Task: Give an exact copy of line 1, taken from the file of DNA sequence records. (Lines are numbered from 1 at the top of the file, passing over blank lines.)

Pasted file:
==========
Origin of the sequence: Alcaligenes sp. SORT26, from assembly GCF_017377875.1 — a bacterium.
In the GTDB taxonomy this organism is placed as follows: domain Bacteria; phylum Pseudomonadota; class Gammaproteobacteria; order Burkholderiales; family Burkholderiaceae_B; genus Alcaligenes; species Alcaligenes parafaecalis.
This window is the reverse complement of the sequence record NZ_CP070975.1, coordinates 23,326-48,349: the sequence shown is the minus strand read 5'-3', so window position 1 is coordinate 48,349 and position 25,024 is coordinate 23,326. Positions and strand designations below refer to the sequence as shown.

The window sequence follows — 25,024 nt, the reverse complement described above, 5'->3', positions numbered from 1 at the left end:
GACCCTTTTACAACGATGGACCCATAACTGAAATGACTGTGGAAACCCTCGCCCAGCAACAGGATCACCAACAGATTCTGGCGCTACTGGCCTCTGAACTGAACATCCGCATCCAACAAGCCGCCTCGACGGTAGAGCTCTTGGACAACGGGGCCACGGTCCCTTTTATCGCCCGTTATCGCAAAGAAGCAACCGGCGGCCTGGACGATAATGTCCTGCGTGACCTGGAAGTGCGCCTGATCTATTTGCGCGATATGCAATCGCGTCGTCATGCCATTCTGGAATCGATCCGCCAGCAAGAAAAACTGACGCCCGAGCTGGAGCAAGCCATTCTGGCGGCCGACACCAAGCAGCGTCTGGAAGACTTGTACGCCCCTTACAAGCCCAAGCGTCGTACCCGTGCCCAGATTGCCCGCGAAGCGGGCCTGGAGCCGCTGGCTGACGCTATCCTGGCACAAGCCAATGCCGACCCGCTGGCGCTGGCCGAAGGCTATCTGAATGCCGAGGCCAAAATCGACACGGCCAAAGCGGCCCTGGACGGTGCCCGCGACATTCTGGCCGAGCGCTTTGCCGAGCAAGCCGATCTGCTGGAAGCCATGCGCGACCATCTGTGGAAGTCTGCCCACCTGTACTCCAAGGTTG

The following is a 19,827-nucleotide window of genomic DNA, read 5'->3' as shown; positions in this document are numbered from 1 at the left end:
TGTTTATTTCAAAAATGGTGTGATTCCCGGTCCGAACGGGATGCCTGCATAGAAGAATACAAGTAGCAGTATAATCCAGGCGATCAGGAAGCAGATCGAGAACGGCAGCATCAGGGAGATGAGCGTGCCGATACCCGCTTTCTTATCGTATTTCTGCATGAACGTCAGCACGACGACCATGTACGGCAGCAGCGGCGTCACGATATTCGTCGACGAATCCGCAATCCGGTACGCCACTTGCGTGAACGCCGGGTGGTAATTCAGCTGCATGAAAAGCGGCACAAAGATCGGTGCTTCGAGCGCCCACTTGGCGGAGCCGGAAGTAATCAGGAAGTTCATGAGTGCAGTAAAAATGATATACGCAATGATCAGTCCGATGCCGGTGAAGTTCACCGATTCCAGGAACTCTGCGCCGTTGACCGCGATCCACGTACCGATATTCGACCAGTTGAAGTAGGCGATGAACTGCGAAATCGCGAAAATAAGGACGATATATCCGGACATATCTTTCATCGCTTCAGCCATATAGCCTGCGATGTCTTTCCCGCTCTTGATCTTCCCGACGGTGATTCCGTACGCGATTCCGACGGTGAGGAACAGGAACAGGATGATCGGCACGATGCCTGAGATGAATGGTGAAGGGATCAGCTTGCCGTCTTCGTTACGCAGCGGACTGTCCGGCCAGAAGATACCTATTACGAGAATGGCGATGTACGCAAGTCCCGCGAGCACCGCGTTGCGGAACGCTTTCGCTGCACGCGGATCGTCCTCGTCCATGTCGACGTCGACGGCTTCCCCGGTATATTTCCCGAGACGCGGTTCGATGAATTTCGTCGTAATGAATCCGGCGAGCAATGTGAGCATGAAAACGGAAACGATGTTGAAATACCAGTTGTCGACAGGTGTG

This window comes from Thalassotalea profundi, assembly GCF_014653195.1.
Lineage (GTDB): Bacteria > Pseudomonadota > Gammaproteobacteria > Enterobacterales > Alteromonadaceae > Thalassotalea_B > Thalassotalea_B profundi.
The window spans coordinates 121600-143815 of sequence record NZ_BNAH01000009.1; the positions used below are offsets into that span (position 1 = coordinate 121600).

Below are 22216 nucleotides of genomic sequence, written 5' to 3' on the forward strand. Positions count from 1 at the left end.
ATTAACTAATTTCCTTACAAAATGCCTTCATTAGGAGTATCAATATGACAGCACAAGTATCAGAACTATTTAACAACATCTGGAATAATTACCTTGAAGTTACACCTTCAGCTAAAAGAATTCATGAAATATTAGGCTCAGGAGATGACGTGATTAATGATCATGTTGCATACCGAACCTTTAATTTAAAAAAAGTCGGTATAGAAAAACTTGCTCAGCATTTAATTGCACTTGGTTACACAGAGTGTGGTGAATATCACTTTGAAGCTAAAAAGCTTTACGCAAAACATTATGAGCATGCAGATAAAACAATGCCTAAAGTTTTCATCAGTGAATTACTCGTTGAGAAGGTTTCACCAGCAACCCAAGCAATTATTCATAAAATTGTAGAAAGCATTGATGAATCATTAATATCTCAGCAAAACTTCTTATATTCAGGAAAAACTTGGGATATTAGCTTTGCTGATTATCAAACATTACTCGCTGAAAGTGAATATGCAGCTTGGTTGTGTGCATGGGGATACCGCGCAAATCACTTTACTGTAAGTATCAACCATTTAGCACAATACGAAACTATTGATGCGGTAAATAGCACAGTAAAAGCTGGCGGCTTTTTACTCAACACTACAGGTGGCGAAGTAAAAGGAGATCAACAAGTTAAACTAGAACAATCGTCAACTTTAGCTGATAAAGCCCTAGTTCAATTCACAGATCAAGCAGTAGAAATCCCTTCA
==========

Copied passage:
Origin of the sequence: Alcaligenes sp. SORT26, from assembly GCF_017377875.1 — a bacterium.